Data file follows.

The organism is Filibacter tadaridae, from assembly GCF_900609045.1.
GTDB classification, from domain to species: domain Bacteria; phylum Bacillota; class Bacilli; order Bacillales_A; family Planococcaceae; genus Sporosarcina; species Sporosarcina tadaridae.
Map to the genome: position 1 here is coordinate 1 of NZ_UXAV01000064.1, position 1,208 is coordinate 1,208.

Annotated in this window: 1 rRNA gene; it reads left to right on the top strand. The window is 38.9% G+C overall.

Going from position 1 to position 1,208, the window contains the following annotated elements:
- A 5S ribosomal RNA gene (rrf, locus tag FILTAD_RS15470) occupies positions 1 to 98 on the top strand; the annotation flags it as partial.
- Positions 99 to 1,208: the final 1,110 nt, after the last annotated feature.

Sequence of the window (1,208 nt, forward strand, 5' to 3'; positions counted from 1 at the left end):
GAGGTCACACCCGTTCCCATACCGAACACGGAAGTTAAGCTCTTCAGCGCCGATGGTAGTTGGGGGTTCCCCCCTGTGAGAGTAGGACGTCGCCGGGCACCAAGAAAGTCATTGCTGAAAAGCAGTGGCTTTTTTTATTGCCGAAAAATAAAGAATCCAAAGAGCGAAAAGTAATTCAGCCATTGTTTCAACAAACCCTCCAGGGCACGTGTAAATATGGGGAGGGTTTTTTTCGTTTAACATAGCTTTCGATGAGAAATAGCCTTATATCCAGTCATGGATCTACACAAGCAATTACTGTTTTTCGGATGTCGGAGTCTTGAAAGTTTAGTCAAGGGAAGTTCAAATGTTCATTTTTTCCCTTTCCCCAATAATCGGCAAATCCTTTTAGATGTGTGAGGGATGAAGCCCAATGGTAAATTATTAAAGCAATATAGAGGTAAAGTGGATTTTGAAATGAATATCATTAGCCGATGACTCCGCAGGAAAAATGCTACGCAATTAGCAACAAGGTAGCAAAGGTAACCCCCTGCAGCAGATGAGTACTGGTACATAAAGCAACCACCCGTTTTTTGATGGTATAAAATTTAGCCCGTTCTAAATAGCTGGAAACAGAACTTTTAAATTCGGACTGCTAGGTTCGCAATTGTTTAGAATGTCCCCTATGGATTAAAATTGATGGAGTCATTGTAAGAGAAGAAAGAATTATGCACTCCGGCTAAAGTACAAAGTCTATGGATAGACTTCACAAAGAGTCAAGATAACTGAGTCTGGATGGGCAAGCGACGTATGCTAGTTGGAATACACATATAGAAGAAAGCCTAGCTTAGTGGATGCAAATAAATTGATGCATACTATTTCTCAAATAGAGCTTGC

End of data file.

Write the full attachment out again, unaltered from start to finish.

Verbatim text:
The organism is Filibacter tadaridae, from assembly GCF_900609045.1.
GTDB classification, from domain to species: domain Bacteria; phylum Bacillota; class Bacilli; order Bacillales_A; family Planococcaceae; genus Sporosarcina; species Sporosarcina tadaridae.
Map to the genome: position 1 here is coordinate 1 of NZ_UXAV01000064.1, position 1,208 is coordinate 1,208.

Annotated in this window: 1 rRNA gene; it reads left to right on the top strand. The window is 38.9% G+C overall.

Going from position 1 to position 1,208, the window contains the following annotated elements:
- A 5S ribosomal RNA gene (rrf, locus tag FILTAD_RS15470) occupies positions 1 to 98 on the top strand; the annotation flags it as partial.
- Positions 99 to 1,208: the final 1,110 nt, after the last annotated feature.

Sequence of the window (1,208 nt, forward strand, 5' to 3'; positions counted from 1 at the left end):
GAGGTCACACCCGTTCCCATACCGAACACGGAAGTTAAGCTCTTCAGCGCCGATGGTAGTTGGGGGTTCCCCCCTGTGAGAGTAGGACGTCGCCGGGCACCAAGAAAGTCATTGCTGAAAAGCAGTGGCTTTTTTTATTGCCGAAAAATAAAGAATCCAAAGAGCGAAAAGTAATTCAGCCATTGTTTCAACAAACCCTCCAGGGCACGTGTAAATATGGGGAGGGTTTTTTTCGTTTAACATAGCTTTCGATGAGAAATAGCCTTATATCCAGTCATGGATCTACACAAGCAATTACTGTTTTTCGGATGTCGGAGTCTTGAAAGTTTAGTCAAGGGAAGTTCAAATGTTCATTTTTTCCCTTTCCCCAATAATCGGCAAATCCTTTTAGATGTGTGAGGGATGAAGCCCAATGGTAAATTATTAAAGCAATATAGAGGTAAAGTGGATTTTGAAATGAATATCATTAGCCGATGACTCCGCAGGAAAAATGCTACGCAATTAGCAACAAGGTAGCAAAGGTAACCCCCTGCAGCAGATGAGTACTGGTACATAAAGCAACCACCCGTTTTTTGATGGTATAAAATTTAGCCCGTTCTAAATAGCTGGAAACAGAACTTTTAAATTCGGACTGCTAGGTTCGCAATTGTTTAGAATGTCCCCTATGGATTAAAATTGATGGAGTCATTGTAAGAGAAGAAAGAATTATGCACTCCGGCTAAAGTACAAAGTCTATGGATAGACTTCACAAAGAGTCAAGATAACTGAGTCTGGATGGGCAAGCGACGTATGCTAGTTGGAATACACATATAGAAGAAAGCCTAGCTTAGTGGATGCAAATAAATTGATGCATACTATTTCTCAAATAGAGCTTGC